I witter a lot, so my daughter tells me.  Well, I like wittering.  But, to give my family a break I shall witter here and, hopefully, less at home.  So, welcome to my wittering world.  Today’s witter is...

The Ants Are My Sternest Critics

The ants are my sternest critics. My family are happy with my housekeeping skills – or, if they’re not, they know better than to complain. I’m fairly satisfied with my efforts. But the ants are not.

‘Not good enough,’ is their constant cry, like an exacting great aunt running a white gloved finger over my picture frames. Should I decide to defer the vacuuming, despite the mountain of crumbs under the table – Not Good Enough, they holler, miraculously converging on the feast from nowhere.

They think I’m lazy and don’t hesitate to tell me so. If I leave the jam jar on the kitchen bench for 5 minutes before putting it in the fridge – ‘Lazy, lazy, lazy,’ cries the ant circling the jar’s lid. If I let the dishes pile up on the draining board before washing them it’s picnic time for the whole colony. ‘Hey, look what lazy left out for us! Mmm, this one had honey in it. Avocado! I just love avocado. Strawberry yoghurt, my favourite. Ugh, steer clear of this one, there’s a centimetre of oil in the bottom.’ And then, like contrary children deliberately ignoring well-meant ‘don’ts’, a whole mob dives into the oil and commits suicide. If I remonstrate with them their answer is clear, ‘Hey, you gotta wash ‘em as soon as you finish with ‘em otherwise they’re ours. The rules are clear.’

The little slave drivers are tireless, nagging at me ceaselessly. ‘When did you last empty the toaster’s crumb tray?’ they frown. ‘How long since you dusted this windowsill?’ demands the demolition team on its way to dismantle the dead 

fly that’s been there for half an hour. OK, I didn’t even know the fly was there ‘til I saw the steadily moving ant stream. So, yeah, they keep me on my toes.

‘Oh, come on,’ I say, ‘I’ve given the kitchen bench a thorough wipe down.’ ‘Oh yeah,’ they sneer, ‘well why don’t you just look under that fruit bowl little miss sloppy?’ so I do and sure enough I find fugitive crumbs and a dead bug. So now I have to take everything off the kitchen bench and wipe it down really thoroughly, while they watch me with hands on hips, making sure I don’t miss anything.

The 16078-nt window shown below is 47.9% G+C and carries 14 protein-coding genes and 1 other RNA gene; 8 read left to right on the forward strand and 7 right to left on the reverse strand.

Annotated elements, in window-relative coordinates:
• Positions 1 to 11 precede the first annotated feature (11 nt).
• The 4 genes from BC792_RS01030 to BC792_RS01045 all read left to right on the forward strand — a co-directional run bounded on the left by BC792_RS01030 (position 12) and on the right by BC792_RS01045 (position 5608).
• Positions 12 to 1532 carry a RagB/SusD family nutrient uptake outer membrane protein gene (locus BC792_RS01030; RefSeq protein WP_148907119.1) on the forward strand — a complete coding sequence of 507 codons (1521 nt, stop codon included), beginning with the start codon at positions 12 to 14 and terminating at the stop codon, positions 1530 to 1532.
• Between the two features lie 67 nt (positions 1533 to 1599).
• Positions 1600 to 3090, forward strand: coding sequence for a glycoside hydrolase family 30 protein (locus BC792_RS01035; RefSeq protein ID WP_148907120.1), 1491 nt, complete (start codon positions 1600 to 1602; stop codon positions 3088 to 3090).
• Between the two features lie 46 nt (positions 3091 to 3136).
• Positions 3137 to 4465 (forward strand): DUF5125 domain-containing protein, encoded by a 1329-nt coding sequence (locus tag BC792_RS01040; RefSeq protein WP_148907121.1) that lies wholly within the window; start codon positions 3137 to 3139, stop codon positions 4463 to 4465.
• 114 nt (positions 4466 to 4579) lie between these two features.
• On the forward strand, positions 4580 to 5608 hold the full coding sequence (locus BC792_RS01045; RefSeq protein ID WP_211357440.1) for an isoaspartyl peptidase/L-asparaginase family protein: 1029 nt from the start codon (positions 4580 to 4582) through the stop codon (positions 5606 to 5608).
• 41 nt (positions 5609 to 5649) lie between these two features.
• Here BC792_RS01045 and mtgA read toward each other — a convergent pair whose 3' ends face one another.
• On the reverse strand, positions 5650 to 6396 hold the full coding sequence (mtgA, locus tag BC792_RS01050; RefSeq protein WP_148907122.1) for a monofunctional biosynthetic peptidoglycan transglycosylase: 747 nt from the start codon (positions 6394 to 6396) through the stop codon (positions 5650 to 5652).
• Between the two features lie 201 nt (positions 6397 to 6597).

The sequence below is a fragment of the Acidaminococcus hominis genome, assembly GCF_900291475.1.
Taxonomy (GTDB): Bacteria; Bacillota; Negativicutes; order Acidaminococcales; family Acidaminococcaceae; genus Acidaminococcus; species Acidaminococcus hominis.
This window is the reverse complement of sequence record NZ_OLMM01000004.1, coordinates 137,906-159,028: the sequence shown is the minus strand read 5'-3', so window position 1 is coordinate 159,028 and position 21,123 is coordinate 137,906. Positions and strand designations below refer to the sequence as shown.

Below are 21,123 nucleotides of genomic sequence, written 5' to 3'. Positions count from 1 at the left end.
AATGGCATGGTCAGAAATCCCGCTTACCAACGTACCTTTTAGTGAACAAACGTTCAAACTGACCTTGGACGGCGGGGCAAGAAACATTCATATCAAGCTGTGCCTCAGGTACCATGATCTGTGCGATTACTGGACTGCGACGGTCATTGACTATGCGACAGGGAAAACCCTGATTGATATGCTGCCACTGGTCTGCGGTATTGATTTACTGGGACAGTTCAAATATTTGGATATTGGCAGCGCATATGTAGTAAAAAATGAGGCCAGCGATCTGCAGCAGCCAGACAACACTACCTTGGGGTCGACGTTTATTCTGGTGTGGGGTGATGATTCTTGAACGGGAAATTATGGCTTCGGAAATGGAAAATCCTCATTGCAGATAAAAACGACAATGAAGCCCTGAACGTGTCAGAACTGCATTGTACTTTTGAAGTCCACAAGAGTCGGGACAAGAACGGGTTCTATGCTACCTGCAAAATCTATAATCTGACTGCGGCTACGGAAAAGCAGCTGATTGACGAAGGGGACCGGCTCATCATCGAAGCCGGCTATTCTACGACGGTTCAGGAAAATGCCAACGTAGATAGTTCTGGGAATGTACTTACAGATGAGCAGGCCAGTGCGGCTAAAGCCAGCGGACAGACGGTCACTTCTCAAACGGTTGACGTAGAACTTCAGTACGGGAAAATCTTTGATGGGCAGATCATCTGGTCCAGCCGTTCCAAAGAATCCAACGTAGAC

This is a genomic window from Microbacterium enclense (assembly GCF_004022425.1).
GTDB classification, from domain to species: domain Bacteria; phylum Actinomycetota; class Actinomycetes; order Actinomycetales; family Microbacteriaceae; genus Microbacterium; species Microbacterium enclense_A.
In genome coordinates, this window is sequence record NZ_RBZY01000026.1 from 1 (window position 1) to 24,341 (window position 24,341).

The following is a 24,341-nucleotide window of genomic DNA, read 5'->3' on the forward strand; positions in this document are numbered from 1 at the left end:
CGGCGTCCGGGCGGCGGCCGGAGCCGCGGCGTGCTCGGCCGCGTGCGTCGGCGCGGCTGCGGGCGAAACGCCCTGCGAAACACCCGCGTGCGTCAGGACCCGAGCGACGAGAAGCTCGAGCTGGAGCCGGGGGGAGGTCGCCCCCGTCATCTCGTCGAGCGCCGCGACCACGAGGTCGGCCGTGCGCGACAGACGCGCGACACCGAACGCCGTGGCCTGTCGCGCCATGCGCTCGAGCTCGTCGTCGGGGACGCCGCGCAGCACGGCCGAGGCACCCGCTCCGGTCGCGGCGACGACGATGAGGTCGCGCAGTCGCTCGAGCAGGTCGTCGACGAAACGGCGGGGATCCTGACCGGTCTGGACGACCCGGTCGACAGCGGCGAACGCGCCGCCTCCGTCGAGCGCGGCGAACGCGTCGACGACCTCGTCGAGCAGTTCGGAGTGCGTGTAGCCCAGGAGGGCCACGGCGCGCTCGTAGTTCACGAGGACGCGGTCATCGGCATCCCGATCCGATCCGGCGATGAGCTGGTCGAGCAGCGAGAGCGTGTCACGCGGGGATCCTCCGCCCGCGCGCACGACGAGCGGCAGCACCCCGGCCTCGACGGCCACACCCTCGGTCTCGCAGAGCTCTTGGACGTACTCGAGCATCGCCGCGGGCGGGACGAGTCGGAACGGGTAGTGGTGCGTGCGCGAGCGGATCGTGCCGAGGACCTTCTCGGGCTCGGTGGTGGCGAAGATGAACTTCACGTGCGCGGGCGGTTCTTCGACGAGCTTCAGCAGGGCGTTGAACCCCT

Still, these ants are Tasmanian and pretty easy going as Australian ants go. They’re sociable and like company. Not like the jumping ants where we lived in northern NSW. Go anywhere near them and ‘Clear off!’ they shout as they leap onto you, biting and holding on grimly like microscopic pit bulls

But for sheer attitude the ants in Hughenden, Queensland win hands down. Queenslanders have a reputation for being laid back, not so the ants. While ramping the temperature up slows us down to a crawl it sends the ants into hyperdrive. These are the boot camp trainers of the ant world. Jogging, cycling, scooting or skating along the riverside paths is fine, even brisk walking. But slow down or stop and suddenly tiny biting ants swarm all over your feet, forcing you into the ‘get these ants the heck off me’ dance while larger biting ants launch themselves onto you from the bushes, adding the brushing yourself down move to your dance routine. Rapid movement is the only way to avoid the little blighters, not easy when it’s 42 degrees out. In the house their speed and vigilance is astonishing. One icy pole drip on the kitchen floor and it’s suddenly black with ants. A casual mention of the ant problem to the real estate agent elicited only a world weary ‘Welcome to Hughenden.’


So perhaps I should be more appreciative of our Tasmanian ants. After all, they’re only doing their job and making sure I do mine, darn them.